Icelandic Art IX – penultimate set in the series!

In just a month, on November 1st, Postphil will issue the penultimate set in the series “Icelandic Art”.

When it is completed next year, the Icelandic Art series will comprise 10 sets altogether, or a total of 40 stamps! Starting with Icelandic Outsider Art and finishing next year with New Painting (painting after the 1980s), it has been issued regularly each year since 2010 and spans the history of visual art in Iceland since the beginning of the 20th century.

Once again, designer Hlynur Ólafsson was in charge. The subject of this year’s set are works by members of the SÚM group (oddly named after Sumer, the earliest known civilization in the historical region of southern Mesopotamia) 

The SÚM artistic collective was born in Reykjavík in the mid-1960s and remained active until well into the 1970s. The group may be regarded as the first consciously disruptive movement in Icelandic art and was a protest movement against conventional Icelandic art of the late 20th century, which consisted mostly of landscape paintings and abstract art. The SÚM artists came from all sorts of backgrounds and many of them were largely self-taught.

The SÚM movement is rooted in the social-cultural upheavals of the late 1950s and early 1960s, its members contesting the decadence ​​of moral values in Western culture. Many revolutionary ideas were introduced to a new generation of Icelandic artists by Swiss-German artist Dieter Roth, who lived in Iceland for some time.

In the Icelandic art scene, these ideas mostly were manifested through “New Realism”, which essentially meant that SÚM artists rejected “ordinary” art in the sense that they felt it as being just a pale copy of real life and things. Instead, they sought to make use of real material and existing artifacts, highlighting the simple beauty of nature and giving the viewer the experience of being part of a non-hierarchical universe where everything must be taken at face value.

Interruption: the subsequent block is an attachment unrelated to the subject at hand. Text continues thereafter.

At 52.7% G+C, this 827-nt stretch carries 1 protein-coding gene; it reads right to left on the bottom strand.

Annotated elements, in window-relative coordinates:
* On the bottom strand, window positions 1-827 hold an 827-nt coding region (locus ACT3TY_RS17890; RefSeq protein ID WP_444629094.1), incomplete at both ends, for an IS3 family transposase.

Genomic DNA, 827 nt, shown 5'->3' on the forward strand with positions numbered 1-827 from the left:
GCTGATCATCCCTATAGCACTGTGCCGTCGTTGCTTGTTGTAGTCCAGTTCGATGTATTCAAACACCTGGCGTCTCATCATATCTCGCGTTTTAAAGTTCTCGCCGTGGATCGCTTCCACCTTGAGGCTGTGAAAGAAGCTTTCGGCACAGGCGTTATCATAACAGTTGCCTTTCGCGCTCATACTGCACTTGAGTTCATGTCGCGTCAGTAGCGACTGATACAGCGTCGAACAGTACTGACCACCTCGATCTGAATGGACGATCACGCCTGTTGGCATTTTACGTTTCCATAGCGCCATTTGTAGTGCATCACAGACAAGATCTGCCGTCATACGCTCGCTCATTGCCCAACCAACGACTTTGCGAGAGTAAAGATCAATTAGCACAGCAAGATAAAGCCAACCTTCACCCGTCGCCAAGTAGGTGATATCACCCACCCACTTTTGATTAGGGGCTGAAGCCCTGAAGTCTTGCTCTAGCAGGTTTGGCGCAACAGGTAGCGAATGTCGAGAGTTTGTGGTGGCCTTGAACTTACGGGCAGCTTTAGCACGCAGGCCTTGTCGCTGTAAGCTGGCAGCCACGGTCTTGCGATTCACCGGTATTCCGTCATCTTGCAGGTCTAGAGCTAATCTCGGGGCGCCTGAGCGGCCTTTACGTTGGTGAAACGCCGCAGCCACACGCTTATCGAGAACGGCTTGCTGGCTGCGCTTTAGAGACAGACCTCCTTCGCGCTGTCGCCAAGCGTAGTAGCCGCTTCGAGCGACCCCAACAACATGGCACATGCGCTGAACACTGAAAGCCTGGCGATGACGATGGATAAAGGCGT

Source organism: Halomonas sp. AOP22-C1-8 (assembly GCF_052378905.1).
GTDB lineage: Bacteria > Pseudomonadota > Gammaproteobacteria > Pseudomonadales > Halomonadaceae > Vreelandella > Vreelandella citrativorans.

Sigurður Guðmundsson (b. 1942) photographs a selection of commonplace phenomena from nature and assembles them into a collage where he also plays a role.

674A Sigurður Guðmundsson, Collage (1979)

Sigurður Guðmundsson, Collage (1979)

Hreinn Friðfinnsson (b. 1943) uses an ordinary pocket mirror to reflect (on?) two perspectives of reality, bringing together macrocosmos and microcosmos. 

674B Hreinn Friðfinnsson, Attending (1973)

Hreinn Friðfinnsson, Attending (1973)

Jón Gunnar Árnason (1931-1989) collects disused mechanical parts and turns them into an electrified pulsating heart. (Jón Gunnar Árnason is also the creator of Sólfar  (the Sun voyager), one of Reykjavík’s most famous sculptures- it is highly popular among tourists)

674C  Jón Gunnar Árnason Heart (1968)

Jón Gunnar Árnason
Heart (1968)

Róska’s painting (1946-1996) however, reveals the artist’s relationship to passing time and to her identity as a woman.

674D Róska (Ragnhildur Óskarsdóttir) Time and I (1967)

Róska (Ragnhildur Óskarsdóttir)
Time and I (1967)

In fact, most of the works produced by SÚM-artists are in effect existential queries in a new and unexpected form.

While many of these works were made of perishable materials, their influence persists and mark both the end of a period and the emergence of a revival in Icelandic art.

Issue: 674A-D
Design: Hlynur Ólafsson
Printer: Cartor Security Printing
Process: Offset Litho
Stamp size: 30×40 mm
Sheet configuration: 10 stamps
Paper: 110 gsm PVA
Price: 50g domestic (180 ISK)
50g to Europe (225 ISK)
50g outside Europe (285 ISK)
250g outside Europe (1.075 ISK)
Total issued: 200.000
Issued pr. value: 50.000

 Here you can find the whole series on Icelandic Art which have so far been released 2010, 2011, 2012, 2013, 2014, 2015, 2016, 2017

All these issues are available from our webstore

You can also order them at the address or by phone at : 00354-580-1050 from 9am-4pm Icelandic time :-)

The issue 674-D will be available soon – we’ll keep you posted!  And in the meantime, you can check out our facebook page





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